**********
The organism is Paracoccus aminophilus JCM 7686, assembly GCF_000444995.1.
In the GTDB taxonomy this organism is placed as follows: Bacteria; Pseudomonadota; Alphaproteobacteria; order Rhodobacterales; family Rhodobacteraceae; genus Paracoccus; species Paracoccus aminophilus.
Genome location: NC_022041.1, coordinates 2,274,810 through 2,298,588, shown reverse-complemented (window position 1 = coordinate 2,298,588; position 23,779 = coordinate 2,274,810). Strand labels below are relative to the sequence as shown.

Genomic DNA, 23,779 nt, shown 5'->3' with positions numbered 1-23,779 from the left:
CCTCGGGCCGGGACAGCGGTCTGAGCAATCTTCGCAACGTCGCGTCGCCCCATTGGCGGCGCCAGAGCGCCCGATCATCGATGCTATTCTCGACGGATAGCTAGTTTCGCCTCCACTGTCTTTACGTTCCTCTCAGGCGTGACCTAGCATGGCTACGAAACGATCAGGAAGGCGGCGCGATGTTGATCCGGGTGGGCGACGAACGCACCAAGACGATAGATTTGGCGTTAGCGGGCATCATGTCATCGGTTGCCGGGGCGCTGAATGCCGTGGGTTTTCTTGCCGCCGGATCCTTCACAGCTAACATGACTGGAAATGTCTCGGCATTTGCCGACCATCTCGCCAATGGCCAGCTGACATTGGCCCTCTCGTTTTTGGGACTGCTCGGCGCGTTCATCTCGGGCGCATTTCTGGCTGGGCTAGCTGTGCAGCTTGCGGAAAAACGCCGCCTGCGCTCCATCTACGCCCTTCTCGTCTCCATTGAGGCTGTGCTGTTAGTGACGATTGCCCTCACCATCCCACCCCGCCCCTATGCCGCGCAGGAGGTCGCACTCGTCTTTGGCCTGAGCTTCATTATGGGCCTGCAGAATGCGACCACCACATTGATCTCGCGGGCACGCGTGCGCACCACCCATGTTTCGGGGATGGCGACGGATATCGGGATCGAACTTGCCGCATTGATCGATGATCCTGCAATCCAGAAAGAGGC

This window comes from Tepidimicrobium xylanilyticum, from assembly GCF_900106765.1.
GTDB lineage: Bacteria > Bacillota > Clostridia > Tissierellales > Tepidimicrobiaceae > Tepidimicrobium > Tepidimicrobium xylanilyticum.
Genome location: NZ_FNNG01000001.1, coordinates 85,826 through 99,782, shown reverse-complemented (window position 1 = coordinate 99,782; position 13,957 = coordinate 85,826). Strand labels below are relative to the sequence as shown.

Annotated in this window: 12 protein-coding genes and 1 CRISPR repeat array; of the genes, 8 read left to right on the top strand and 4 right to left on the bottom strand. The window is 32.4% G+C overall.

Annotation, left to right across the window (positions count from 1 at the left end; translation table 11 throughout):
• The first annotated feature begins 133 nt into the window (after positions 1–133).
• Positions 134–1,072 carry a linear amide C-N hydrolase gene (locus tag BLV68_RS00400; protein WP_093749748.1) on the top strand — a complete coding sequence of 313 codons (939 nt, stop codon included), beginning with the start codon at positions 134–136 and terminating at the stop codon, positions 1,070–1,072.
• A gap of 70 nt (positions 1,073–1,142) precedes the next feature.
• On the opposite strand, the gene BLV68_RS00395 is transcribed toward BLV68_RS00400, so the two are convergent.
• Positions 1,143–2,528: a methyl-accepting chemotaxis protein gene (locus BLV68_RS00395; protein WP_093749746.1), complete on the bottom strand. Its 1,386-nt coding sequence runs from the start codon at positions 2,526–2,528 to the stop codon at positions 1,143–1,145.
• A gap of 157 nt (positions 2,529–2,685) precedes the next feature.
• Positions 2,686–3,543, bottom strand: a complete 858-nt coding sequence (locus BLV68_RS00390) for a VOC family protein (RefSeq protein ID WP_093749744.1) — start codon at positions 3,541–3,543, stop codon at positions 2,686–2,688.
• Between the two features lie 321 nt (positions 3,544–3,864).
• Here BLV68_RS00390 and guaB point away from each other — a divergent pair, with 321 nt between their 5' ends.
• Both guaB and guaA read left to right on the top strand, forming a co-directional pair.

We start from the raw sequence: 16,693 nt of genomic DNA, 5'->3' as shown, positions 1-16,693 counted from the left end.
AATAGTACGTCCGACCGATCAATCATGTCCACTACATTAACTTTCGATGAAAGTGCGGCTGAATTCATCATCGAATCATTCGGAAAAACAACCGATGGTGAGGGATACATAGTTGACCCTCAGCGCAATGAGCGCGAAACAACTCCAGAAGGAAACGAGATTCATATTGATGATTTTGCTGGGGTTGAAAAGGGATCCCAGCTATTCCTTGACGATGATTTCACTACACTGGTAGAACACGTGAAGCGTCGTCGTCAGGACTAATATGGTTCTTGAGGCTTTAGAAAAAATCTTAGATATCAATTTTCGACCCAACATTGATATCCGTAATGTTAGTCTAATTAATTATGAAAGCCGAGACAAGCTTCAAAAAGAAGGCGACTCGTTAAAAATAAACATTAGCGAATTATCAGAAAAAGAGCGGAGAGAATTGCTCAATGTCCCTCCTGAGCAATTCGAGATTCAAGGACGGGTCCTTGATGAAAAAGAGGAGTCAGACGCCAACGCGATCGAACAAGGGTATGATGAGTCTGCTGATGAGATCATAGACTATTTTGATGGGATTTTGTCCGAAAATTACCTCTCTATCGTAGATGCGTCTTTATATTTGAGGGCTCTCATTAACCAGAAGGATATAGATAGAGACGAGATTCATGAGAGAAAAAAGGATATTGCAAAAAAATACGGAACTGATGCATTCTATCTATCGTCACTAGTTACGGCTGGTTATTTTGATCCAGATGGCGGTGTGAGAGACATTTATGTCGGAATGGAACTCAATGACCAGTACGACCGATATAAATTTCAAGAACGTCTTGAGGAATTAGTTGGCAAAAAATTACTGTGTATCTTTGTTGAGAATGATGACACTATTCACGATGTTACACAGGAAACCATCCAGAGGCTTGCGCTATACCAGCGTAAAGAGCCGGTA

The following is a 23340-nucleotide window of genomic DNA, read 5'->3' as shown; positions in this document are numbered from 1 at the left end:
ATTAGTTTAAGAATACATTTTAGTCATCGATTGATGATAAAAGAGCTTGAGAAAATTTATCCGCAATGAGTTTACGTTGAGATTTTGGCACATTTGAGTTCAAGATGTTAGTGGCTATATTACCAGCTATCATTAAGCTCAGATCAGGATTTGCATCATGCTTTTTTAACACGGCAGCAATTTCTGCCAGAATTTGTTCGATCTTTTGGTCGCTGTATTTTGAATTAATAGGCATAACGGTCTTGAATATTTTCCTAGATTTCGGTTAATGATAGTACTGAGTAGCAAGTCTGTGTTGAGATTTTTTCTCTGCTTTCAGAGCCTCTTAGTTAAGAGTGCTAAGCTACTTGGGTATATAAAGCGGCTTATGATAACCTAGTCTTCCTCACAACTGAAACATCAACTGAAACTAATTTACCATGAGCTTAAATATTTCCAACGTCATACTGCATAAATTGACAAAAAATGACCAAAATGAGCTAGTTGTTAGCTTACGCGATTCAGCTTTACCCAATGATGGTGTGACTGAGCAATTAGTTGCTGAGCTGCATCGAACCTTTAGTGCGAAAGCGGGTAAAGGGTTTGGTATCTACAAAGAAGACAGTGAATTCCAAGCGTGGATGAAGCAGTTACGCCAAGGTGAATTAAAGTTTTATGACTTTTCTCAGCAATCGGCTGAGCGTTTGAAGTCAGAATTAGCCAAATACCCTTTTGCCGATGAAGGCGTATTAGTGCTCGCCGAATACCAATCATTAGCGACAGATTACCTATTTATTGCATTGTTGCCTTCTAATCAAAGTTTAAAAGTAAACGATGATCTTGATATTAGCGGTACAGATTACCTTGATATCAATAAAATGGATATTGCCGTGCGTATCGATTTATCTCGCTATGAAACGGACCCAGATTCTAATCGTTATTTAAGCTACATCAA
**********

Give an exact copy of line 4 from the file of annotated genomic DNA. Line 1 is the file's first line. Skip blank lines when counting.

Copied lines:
Genomic DNA, 23,779 nt, shown 5'->3' with positions numbered 1-23,779 from the left: